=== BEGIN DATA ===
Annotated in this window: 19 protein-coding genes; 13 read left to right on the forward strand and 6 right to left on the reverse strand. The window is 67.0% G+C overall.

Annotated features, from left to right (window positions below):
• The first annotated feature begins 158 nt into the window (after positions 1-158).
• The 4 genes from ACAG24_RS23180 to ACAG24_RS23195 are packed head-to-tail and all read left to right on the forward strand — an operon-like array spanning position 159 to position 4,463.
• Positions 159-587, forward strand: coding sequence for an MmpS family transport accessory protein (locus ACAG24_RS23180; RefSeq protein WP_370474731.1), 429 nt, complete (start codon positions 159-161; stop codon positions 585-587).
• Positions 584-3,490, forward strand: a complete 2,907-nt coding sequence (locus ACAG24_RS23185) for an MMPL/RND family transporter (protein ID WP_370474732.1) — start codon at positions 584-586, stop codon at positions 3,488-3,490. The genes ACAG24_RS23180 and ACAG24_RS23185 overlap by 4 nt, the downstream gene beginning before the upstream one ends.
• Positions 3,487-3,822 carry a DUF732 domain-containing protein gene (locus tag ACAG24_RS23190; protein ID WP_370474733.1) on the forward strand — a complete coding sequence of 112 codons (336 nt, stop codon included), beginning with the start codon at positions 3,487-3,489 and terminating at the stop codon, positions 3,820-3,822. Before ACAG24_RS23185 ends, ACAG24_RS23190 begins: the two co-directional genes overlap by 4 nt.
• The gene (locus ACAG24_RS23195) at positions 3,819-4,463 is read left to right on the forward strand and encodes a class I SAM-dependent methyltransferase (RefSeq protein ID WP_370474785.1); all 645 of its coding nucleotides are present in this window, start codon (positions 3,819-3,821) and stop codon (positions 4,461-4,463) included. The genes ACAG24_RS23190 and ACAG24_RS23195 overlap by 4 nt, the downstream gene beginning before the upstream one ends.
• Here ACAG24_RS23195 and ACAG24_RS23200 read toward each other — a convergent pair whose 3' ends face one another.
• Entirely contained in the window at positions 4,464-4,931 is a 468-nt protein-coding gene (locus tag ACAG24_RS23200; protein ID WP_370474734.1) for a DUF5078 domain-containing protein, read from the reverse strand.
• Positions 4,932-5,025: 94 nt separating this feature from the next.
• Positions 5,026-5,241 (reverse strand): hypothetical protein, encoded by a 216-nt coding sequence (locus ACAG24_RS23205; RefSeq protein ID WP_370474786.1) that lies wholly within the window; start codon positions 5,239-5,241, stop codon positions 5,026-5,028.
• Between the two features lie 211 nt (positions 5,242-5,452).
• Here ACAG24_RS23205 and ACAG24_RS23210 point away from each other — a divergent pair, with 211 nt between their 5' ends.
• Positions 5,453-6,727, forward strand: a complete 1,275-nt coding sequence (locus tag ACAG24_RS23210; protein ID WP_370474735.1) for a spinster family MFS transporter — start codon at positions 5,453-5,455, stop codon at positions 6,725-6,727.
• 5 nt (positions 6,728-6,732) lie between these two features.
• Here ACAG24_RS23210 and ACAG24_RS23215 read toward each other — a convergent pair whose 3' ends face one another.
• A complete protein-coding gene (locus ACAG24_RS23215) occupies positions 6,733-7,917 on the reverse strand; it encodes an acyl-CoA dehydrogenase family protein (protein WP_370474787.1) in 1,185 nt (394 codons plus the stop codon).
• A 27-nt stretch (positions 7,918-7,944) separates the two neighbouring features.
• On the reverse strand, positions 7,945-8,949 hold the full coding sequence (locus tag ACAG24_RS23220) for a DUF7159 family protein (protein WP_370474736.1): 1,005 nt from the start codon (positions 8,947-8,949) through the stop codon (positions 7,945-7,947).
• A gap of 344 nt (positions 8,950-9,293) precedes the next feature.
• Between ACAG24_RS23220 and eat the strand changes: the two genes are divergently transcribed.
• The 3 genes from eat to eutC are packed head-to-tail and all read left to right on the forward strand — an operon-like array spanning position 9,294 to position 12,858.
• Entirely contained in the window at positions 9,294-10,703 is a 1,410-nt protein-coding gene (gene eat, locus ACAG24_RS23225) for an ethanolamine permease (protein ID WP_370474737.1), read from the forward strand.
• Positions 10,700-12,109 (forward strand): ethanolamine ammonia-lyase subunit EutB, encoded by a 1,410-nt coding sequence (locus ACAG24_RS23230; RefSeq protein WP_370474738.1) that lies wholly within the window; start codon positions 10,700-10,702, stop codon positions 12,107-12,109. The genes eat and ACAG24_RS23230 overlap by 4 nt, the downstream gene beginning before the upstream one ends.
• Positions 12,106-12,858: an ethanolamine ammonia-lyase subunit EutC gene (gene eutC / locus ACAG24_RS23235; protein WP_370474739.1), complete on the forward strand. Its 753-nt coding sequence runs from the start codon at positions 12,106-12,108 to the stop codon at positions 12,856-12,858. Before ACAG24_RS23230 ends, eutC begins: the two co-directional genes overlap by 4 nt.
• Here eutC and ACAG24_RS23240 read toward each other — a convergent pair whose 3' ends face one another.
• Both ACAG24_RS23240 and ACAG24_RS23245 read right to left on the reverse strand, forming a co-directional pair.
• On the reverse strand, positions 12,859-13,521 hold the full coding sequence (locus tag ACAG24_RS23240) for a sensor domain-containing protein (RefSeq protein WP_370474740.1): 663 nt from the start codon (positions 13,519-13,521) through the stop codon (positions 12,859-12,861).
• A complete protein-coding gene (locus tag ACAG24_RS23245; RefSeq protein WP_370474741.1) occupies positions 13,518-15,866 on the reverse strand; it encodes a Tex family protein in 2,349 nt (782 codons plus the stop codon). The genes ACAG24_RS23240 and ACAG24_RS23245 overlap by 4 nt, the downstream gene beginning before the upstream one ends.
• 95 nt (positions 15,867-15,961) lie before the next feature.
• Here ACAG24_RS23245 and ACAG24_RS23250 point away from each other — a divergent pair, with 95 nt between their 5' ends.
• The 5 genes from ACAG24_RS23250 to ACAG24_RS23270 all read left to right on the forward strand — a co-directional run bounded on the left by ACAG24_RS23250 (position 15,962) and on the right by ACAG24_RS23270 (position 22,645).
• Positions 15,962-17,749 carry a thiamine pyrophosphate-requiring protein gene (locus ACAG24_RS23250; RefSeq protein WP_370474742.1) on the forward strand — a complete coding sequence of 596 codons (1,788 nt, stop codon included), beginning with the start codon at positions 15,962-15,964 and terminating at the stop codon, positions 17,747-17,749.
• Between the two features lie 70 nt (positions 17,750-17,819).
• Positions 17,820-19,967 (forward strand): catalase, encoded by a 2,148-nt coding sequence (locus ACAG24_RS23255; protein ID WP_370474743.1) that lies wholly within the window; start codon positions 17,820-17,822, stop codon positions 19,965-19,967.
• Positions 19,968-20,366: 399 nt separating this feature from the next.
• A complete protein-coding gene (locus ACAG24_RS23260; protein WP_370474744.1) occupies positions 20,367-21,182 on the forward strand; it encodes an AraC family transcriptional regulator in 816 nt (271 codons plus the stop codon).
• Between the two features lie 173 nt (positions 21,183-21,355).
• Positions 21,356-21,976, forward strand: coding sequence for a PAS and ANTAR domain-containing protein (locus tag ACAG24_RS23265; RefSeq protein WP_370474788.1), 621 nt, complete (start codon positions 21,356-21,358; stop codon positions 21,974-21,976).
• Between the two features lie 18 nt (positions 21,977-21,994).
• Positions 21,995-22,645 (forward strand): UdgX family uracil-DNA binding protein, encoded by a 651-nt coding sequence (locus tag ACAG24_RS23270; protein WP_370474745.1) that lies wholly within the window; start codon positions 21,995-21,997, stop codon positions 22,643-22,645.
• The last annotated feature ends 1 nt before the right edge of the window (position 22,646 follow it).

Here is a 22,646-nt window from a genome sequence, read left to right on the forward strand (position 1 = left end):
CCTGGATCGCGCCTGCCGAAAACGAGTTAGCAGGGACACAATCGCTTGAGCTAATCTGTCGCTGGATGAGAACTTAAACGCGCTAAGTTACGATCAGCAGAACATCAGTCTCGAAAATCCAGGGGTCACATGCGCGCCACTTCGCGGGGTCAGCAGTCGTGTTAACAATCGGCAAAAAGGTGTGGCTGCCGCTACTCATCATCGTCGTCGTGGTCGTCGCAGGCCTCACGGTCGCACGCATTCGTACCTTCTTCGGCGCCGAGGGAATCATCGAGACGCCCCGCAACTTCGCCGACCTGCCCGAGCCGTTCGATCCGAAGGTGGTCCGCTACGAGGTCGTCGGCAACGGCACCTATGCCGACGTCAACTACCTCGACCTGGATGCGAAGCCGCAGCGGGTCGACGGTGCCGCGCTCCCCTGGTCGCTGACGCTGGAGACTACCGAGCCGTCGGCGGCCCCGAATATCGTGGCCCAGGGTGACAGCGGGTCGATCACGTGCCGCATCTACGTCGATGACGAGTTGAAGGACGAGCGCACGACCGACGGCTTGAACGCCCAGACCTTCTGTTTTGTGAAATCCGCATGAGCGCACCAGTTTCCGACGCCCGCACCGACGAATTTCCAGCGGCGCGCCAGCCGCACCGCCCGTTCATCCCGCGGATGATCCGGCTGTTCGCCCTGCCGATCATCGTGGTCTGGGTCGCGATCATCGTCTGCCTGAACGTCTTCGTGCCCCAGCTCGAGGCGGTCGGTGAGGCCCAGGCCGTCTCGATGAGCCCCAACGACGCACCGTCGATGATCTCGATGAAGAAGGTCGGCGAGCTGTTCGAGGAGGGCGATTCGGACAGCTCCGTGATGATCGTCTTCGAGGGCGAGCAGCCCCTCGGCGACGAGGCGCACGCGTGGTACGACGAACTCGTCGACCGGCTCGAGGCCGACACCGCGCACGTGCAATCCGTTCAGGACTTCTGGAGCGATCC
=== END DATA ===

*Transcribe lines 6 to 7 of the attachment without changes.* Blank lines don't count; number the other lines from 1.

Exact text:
• Positions 584-3,490, forward strand: a complete 2,907-nt coding sequence (locus ACAG24_RS23185) for an MMPL/RND family transporter (protein ID WP_370474732.1) — start codon at positions 584-586, stop codon at positions 3,488-3,490. The genes ACAG24_RS23180 and ACAG24_RS23185 overlap by 4 nt, the downstream gene beginning before the upstream one ends.
• Positions 3,487-3,822 carry a DUF732 domain-containing protein gene (locus tag ACAG24_RS23190; protein ID WP_370474733.1) on the forward strand — a complete coding sequence of 112 codons (336 nt, stop codon included), beginning with the start codon at positions 3,487-3,489 and terminating at the stop codon, positions 3,820-3,822. Before ACAG24_RS23185 ends, ACAG24_RS23190 begins: the two co-directional genes overlap by 4 nt.